# Confusion related to curse of dimensionality in k nearest neighbor

I have this confusion related to curse of dimensionality in k nearest neighbor search.

It says that as the number of dimensions are higher I need to cover more space to get the same number of training examples. I didn't get it what is it trying to show and how does it occur. Any clarifications?

For the $k$ nearest neighbor rule to perform well, we want the neighbours to be representative of the population densities at the query point (the given value $x$ to be classified). Which is to say that the $k$ nearest neighbours should typically fall near that point $x$. We can expect that to happen in low dimensions: if a unit interval, for example, with 5000 points the 5 nearest neighbours would be in a neighborhood of length $0.001$, in average, which seems right; the 5000 points will cover decently our space, even when taken in groups of 5: we can expect that the 5 neighbours will be quite near $x$. But, say, in 6 dimensions, we cannot be so optimistic: 5000 points in this cube means that we have in average 5 points for each 6-cube of size length=0.31, so the 5 nearest neighbours for a given query point will not be, in average, very near to it.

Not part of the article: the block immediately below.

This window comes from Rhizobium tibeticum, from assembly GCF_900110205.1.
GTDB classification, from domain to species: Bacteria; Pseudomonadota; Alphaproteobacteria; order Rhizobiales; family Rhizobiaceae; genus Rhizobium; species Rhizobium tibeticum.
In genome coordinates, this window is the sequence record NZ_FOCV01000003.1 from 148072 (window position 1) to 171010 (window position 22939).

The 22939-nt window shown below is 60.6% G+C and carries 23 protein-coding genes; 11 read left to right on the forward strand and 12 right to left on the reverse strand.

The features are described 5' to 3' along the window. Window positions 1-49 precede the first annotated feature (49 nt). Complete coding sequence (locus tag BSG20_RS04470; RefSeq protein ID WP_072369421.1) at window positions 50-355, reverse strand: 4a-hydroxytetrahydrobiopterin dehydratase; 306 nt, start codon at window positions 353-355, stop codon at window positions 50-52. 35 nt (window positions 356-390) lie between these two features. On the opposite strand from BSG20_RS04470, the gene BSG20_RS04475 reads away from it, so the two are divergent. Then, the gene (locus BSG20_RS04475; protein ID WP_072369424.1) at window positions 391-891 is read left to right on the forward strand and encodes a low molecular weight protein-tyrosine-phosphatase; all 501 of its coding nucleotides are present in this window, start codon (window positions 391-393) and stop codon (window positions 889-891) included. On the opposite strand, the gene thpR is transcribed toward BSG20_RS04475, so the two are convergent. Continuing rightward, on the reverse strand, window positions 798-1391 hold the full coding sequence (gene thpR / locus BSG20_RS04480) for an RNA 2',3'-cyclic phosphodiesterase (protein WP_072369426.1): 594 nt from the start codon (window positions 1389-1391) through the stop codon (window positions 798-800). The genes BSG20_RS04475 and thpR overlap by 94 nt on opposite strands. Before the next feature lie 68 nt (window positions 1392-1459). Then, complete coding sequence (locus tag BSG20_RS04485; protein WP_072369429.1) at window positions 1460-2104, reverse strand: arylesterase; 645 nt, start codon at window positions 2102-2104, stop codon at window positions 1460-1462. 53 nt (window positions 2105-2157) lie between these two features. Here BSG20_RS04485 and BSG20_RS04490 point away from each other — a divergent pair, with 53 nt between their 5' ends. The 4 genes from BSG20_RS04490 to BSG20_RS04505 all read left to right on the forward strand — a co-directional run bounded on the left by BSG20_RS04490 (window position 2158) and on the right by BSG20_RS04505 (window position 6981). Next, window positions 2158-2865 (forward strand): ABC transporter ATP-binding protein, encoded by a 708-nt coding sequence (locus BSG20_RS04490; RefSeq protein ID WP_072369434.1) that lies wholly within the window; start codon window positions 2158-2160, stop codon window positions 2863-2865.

If you are working in $d$ dimensions, then the volume of the unit cube is $1$ and the volume of a sub-cube of side-length $c$ is $c^d$. Thus, if you want $c^d = 1/1000$ so that you capture $5$ nearest neighbors out of $5000$, then on average assuming uniformly distributed data you will need $c = (1/1000)^{1/d}$ to achieve $5$ nearest neighbors in a cube of side-length $c$. As $d$ increases, $c \to 1$ so your 5-nearest neighbors are nowhere close to your query point. One way to address this problem is to apply PCA-projection of your data points onto lower dimensions (if your points have some few principal modes of global variation), or apply mainifold learning where the distance between points becomes the distance between them on the learned manifold.
Lets say we try to use the K-nearest neighbor classifier to predict the output for test data based on the output values of inputs that are close to the test input. So let us explore a fraction 'r' of the unit volume of the p-dimensional cube. So the volume of the cube that we are trying to explore is 1/r. So the length of the edge of cube is $r^{1/p}[math]. So say we have 100 features in our dataset (p=100 and )if we want to explore 1%(0.01) of the space of cube while doing nearest neighbour, the length of the edge of the cube is [math]0.1^{1/100}$ = 0.977 or we need to explore 97% of each feature to get information about 1% of the whole data. This is such a huge information to explore and takes a lot of time and space complexity. This is what we mean intuitively by curse of dimensionality, where the actual data to explore is bigger than what we think we need to explore.